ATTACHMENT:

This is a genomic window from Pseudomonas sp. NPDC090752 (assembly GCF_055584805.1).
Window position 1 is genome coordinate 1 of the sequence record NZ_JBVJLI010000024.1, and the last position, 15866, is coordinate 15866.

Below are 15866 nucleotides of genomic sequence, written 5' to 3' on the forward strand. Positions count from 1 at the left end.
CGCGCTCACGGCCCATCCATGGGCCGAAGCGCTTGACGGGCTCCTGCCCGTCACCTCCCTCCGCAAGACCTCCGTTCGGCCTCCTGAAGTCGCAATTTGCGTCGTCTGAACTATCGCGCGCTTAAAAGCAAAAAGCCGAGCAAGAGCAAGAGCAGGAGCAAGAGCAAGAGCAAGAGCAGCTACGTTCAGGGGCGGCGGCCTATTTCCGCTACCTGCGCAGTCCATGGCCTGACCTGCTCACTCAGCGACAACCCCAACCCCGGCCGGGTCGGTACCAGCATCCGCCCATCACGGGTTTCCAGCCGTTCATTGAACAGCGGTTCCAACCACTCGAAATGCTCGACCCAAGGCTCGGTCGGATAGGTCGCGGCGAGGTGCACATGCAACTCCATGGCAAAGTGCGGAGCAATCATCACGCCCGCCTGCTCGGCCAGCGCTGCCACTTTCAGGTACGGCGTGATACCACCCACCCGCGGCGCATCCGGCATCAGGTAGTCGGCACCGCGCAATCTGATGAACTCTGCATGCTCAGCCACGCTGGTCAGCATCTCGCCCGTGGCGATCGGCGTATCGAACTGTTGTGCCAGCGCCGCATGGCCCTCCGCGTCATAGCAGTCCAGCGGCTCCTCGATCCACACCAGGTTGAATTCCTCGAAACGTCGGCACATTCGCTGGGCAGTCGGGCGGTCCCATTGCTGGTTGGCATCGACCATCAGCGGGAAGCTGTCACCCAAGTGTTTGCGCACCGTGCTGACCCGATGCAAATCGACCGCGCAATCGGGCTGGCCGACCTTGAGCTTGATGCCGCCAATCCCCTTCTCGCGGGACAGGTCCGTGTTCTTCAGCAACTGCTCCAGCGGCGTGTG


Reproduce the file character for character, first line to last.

This is a genomic window from Pseudomonas sp. NPDC090752 (assembly GCF_055584805.1).
Window position 1 is genome coordinate 1 of the sequence record NZ_JBVJLI010000024.1, and the last position, 15866, is coordinate 15866.

Below are 15866 nucleotides of genomic sequence, written 5' to 3' on the forward strand. Positions count from 1 at the left end.
CGCGCTCACGGCCCATCCATGGGCCGAAGCGCTTGACGGGCTCCTGCCCGTCACCTCCCTCCGCAAGACCTCCGTTCGGCCTCCTGAAGTCGCAATTTGCGTCGTCTGAACTATCGCGCGCTTAAAAGCAAAAAGCCGAGCAAGAGCAAGAGCAGGAGCAAGAGCAAGAGCAAGAGCAGCTACGTTCAGGGGCGGCGGCCTATTTCCGCTACCTGCGCAGTCCATGGCCTGACCTGCTCACTCAGCGACAACCCCAACCCCGGCCGGGTCGGTACCAGCATCCGCCCATCACGGGTTTCCAGCCGTTCATTGAACAGCGGTTCCAACCACTCGAAATGCTCGACCCAAGGCTCGGTCGGATAGGTCGCGGCGAGGTGCACATGCAACTCCATGGCAAAGTGCGGAGCAATCATCACGCCCGCCTGCTCGGCCAGCGCTGCCACTTTCAGGTACGGCGTGATACCACCCACCCGCGGCGCATCCGGCATCAGGTAGTCGGCACCGCGCAATCTGATGAACTCTGCATGCTCAGCCACGCTGGTCAGCATCTCGCCCGTGGCGATCGGCGTATCGAACTGTTGTGCCAGCGCCGCATGGCCCTCCGCGTCATAGCAGTCCAGCGGCTCCTCGATCCACACCAGGTTGAATTCCTCGAAACGTCGGCACATTCGCTGGGCAGTCGGGCGGTCCCATTGCTGGTTGGCATCGACCATCAGCGGGAAGCTGTCACCCAAGTGTTTGCGCACCGTGCTGACCCGATGCAAATCGACCGCGCAATCGGGCTGGCCGACCTTGAGCTTGATGCCGCCAATCCCCTTCTCGCGGGACAGGTCCGTGTTCTTCAGCAACTGCTCCAGCGGCGTGTG